A young wheelchair user has been taken off the waiting list for a publicly subsidized apartment because he is not a member of the Muslim community that established the building — a practice that, while legal, raises concerns that accommodations for cultural and religious groups could be limiting access to affordable housing.
According to a letter that arrived at his mother’s house last week, Austin Lewis, 21, was removed from the waiting list at the Ahmadiyya Abode of Peace building on Finch Ave. W in North York because he is not a member of their faith.
“It was mostly confusing, more than anything else,” he said. “Why would a government segregate its own building?”
The 16-storey building, which provides a range of services to its residents including a prayer room that accommodates 250, was actually approved in the 1990s as part of a provincial program to encourage non-profits and religious groups to build affordable housing, according to its property manager. Before this year, the building was open to anyone and those already on the waiting list maintain their priority, whatever their faith.
Lewis, who has used a wheelchair since a disease attacked his spinal cord when he was 8, says he applied to more than 100 accessible buildings in Toronto, Brampton and Peel Region, and there was no notice that any of them were restricted to a certain community.
“We had no idea. The letter came as a complete shock,” he said.
The city provides a $1.7-million subsidy for 94 rent-geared-to-income units under a five-year agreement, which began Jan. 1, that restricts tenants to “members of the Muslim Jama’at.”
“The City’s mandate policy allows social housing providers to restrict their housing to individuals belonging to an identifiable ethnic or religious group if specific conditions are met,” says a statement provided by city spokesperson John Gosgnach.
There are eight such buildings in Toronto, catering to Muslims, Macedonians, Germans and seniors who are Christian, Chinese, Greek, Hungarian or Lithuanian.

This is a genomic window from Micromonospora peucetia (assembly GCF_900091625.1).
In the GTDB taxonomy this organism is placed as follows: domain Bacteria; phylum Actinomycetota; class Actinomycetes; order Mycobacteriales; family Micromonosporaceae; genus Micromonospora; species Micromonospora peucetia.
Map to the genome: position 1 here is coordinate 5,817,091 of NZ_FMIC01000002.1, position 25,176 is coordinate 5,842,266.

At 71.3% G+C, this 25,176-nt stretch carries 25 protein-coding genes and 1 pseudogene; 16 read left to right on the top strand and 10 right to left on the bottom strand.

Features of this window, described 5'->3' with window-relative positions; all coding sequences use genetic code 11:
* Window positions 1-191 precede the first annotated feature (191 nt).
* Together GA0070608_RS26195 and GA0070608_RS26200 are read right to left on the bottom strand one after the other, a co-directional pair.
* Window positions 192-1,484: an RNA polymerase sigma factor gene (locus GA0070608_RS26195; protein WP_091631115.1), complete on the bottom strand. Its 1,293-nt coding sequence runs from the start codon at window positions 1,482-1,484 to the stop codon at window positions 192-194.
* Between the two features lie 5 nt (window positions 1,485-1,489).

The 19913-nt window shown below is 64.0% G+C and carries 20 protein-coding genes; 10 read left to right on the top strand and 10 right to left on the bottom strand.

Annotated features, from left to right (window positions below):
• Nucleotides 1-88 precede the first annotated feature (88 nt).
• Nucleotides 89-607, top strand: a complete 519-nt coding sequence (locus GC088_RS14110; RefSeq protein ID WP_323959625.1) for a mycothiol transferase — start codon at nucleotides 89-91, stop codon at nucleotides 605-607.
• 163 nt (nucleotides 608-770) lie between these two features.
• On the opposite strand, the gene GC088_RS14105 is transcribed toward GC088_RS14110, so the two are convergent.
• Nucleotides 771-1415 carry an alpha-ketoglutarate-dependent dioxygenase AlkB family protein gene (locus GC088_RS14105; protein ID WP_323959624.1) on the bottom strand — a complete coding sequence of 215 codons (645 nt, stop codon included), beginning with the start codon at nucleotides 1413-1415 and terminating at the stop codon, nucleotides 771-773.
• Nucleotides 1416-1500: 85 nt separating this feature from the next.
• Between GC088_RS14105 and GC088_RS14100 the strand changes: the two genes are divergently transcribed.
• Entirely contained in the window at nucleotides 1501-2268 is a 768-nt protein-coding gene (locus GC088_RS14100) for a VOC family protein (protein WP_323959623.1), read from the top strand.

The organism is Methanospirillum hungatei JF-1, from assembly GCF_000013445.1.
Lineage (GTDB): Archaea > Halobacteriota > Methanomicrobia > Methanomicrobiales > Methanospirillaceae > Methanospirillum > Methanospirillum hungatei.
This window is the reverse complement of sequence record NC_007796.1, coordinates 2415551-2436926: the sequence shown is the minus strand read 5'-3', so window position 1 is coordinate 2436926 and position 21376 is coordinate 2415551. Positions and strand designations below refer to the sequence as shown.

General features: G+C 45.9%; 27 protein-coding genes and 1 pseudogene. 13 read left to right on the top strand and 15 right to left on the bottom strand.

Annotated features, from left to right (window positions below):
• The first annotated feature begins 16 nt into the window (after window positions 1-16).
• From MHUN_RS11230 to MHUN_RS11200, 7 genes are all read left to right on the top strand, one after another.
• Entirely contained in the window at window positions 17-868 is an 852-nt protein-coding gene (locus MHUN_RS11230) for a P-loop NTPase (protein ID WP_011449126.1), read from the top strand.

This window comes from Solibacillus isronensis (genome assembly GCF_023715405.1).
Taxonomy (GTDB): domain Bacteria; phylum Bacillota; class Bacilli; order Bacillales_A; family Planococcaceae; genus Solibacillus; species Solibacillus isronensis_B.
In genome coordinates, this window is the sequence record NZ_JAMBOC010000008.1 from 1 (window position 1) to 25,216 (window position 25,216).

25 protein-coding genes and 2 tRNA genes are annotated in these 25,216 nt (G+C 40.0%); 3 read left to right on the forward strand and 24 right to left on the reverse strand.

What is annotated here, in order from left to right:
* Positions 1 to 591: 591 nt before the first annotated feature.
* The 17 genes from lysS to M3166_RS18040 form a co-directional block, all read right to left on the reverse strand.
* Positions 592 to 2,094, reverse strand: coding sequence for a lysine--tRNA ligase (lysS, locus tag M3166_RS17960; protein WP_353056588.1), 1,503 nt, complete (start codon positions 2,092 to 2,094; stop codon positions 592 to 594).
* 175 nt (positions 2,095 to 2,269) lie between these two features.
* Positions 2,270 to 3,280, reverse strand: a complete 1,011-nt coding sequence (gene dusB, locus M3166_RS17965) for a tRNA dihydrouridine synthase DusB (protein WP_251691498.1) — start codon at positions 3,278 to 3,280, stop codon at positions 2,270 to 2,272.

Karin Tahir, Ahmadiyya Abode of Peace’s property manager, said the building does not discriminate on race, colour or ethnicity. "Ahmadiyya is in 200 countries," he said.
"We're not bumping anyone off the list," Tahir added. "The real issue is the 90,000-person waiting list for an affordable unit. Where is the new stock?"
“It does seem incredibly odd. There is housing for people 50 and over, but there is no housing specifically for people in chairs,” he said.
His mother, Laura Whiteway, is incensed that her son could be turned away from a wheelchair-accessible building.
“They’re being given a licence to discriminate. It’s just wrong,” she said.
Lawyer Barry Swadron, who has extensive experience in disability law, says the Ontario Human Rights Code allows for this kind of discrimination.
“Here you have a building for Muslims, and normally that would be discriminatory because other religions could not be accommodated there.
“But the Human Rights Code says if it’s a special-interests organization — religious, philanthropic, educational or social — they can discriminate in that way,” he said. “It’s very unfortunate, but that’s how the law was written.”
While the intention was to create safe spaces for minority communities, this kind of permissible “positive discrimination” inevitably produces collateral damage, Swadron said.
“(Lewis) is an unintended casualty of the system,” Swadron said. “The hope is that he can find other accommodation.”
While he is currently enrolled in an 18-month program to learn independent living skills, Lewis knows he will need a new place to live next year, and despite all his applications, he now wonders how many have him still in the running.
“This one place sent me a letter, but how many other places haven’t?” he said.
Clarification- Aug. 28, 2015: This article was updated with new information to make clear that prior to this year the building was open to anyone and those already on the waiting list retain their priority, whatever their faith.